The IOM uses the 1951 Convention definition of refugee: “A person who, owing to a well founded fear of persecution for reasons of race, religion, nationality, membership of a particular social group or political opinion, is outside the country of his nationality and is unable or, owing to such fear, is unwilling to avail himself of the protection of that country; or who, not having a nationality and being outside the country of his former habitual residence as a result of such events, is unable or, owing to such fear, is unwilling to return to it”.

The 6 Degrees definition:

  1. Someone who flees their home to save their life.
  2. Not simply persecuted by others, as the legal definitions insist.
  3. Victim of everything from war and prejudice to drought and economic collapse.
  4. As in, a victim of calamity, human or nature made. It could be you.
  5. Or an identified enemy of the state, for example, someone who speaks up. It could be you.
  6. In both cases, an attempt by those with power to dehumanize those without. It could be you.
  7. Requires courage.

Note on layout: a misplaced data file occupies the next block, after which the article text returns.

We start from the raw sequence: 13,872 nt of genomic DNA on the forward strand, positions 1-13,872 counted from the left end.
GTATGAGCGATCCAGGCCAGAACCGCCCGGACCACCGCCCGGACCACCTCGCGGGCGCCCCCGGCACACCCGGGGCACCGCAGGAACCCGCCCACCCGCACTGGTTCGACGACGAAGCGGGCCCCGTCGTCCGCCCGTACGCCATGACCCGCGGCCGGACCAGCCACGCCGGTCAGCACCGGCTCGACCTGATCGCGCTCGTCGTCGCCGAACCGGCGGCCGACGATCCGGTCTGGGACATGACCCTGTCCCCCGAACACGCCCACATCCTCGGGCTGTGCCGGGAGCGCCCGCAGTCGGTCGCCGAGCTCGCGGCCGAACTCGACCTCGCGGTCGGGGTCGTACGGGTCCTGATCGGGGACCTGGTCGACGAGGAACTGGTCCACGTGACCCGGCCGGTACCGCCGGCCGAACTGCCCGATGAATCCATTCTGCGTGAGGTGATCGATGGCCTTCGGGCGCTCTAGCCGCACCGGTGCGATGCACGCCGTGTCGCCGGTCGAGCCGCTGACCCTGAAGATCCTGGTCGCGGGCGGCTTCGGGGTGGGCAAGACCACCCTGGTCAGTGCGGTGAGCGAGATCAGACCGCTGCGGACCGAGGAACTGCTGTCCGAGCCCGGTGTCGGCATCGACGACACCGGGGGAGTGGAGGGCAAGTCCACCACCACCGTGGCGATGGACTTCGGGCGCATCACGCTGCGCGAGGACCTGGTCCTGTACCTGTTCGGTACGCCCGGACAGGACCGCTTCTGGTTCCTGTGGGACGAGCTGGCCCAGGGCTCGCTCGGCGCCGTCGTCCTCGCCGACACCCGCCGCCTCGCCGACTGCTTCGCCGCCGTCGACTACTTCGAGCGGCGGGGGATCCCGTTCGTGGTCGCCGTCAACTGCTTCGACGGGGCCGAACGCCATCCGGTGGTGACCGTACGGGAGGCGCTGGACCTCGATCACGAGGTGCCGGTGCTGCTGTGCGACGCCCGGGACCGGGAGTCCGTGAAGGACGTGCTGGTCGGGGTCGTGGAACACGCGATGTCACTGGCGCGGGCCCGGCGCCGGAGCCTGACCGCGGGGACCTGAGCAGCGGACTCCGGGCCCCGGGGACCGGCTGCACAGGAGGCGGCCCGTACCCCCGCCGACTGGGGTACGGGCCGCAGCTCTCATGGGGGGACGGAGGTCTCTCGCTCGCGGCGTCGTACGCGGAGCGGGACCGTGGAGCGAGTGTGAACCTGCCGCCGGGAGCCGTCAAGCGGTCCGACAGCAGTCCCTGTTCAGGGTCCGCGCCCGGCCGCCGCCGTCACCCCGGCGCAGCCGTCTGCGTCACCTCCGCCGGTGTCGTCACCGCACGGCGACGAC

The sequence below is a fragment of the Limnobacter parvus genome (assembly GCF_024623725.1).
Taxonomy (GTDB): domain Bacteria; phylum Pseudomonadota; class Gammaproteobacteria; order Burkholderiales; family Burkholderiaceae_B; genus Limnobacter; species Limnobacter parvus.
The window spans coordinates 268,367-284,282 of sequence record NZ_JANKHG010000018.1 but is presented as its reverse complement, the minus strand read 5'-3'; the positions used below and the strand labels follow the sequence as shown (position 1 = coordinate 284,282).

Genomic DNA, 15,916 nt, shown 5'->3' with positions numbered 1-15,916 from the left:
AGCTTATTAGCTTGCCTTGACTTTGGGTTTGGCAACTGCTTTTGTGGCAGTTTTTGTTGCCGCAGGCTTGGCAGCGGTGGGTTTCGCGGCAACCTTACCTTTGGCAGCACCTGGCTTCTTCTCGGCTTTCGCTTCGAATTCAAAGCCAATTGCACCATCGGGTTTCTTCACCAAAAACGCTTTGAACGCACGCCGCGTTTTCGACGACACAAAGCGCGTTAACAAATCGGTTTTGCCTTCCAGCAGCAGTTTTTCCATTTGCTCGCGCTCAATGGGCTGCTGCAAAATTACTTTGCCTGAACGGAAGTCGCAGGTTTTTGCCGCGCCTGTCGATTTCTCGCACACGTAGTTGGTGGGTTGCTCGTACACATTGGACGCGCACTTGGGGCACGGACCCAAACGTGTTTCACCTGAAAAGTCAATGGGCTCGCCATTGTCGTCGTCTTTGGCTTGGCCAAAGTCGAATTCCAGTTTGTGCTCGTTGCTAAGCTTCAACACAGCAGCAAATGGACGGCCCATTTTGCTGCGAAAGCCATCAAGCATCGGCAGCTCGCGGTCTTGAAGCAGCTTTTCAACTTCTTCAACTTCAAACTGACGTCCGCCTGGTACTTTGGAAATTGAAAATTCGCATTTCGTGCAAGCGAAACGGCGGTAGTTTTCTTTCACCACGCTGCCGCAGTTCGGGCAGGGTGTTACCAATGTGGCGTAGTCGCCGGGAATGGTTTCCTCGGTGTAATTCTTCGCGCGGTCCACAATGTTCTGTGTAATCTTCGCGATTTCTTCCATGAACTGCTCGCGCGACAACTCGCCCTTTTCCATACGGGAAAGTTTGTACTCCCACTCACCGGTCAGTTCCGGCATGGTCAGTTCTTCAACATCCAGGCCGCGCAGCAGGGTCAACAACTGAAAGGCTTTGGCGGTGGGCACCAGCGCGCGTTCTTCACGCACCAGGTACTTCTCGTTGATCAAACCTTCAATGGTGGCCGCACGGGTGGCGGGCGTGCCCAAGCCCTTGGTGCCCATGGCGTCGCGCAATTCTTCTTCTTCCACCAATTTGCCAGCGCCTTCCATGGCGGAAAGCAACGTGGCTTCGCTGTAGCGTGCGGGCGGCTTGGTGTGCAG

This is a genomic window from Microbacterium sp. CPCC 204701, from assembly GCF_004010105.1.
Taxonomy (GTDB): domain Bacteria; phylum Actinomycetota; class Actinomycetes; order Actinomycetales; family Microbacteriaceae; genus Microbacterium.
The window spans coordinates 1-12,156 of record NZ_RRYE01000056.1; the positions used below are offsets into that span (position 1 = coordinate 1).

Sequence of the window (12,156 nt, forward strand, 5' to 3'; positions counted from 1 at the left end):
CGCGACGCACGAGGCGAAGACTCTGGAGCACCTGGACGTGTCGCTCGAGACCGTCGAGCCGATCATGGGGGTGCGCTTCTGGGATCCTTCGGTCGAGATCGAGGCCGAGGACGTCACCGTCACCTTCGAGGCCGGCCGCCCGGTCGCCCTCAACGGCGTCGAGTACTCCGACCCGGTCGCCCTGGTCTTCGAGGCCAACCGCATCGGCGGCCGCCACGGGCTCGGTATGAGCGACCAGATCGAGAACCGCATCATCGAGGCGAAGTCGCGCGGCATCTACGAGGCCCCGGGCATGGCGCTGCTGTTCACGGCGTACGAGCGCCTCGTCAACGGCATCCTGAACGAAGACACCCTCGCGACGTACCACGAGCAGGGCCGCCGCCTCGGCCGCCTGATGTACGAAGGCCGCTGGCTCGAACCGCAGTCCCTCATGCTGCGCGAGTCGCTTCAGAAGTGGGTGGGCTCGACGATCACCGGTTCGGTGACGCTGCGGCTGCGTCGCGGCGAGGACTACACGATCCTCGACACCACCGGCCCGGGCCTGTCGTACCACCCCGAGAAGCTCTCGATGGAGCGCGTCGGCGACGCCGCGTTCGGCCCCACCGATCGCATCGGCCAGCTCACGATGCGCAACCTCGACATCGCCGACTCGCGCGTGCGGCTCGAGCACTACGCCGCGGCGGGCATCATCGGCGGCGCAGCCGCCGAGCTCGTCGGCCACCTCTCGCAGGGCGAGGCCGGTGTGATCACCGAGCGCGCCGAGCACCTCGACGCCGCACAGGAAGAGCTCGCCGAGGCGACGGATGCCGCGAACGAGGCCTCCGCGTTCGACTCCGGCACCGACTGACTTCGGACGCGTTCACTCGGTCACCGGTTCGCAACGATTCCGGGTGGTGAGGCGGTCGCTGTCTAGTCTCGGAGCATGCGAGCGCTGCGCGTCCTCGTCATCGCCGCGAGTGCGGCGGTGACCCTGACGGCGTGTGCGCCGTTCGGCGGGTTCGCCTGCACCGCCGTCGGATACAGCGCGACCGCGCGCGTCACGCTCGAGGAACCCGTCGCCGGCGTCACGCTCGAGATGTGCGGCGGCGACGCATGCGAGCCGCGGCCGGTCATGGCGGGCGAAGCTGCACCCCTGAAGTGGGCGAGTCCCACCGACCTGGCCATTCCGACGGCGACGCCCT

8. More popular than asylum seekers. Refugees may appeal to everyone’s fear of suffering, but an asylum seeker is a refugee looking for a place to live next door to you.
  9. One who escapes despair, walks across the Sahara, is abused, raped, beaten, used as slave labour, and finally risks their life on a boat only to be categorized by Europeans as economic migrants. A form of persecution.
  10. You don’t want to be one.

Discussion

The 6 Degrees Dictionary calls itself a user’s “guide to inclusion”.  Kudos to them to want to ‘provoke and inspire”. Some of the definitions are stimulating, confrontational and a little cheeky. The IOM Glossary takes a more conventional approach. Both documents are useful, and both are considered “living documents”, offering opportunity to add and edit. I hope we can revisit and reopen the Six Degrees Dictionary at this week’s upcoming Six Degrees event. What do you think of the definitions?

 

Part II: Reviewing the discourse around citizenship and immigration in each of the 2019 federal party platforms.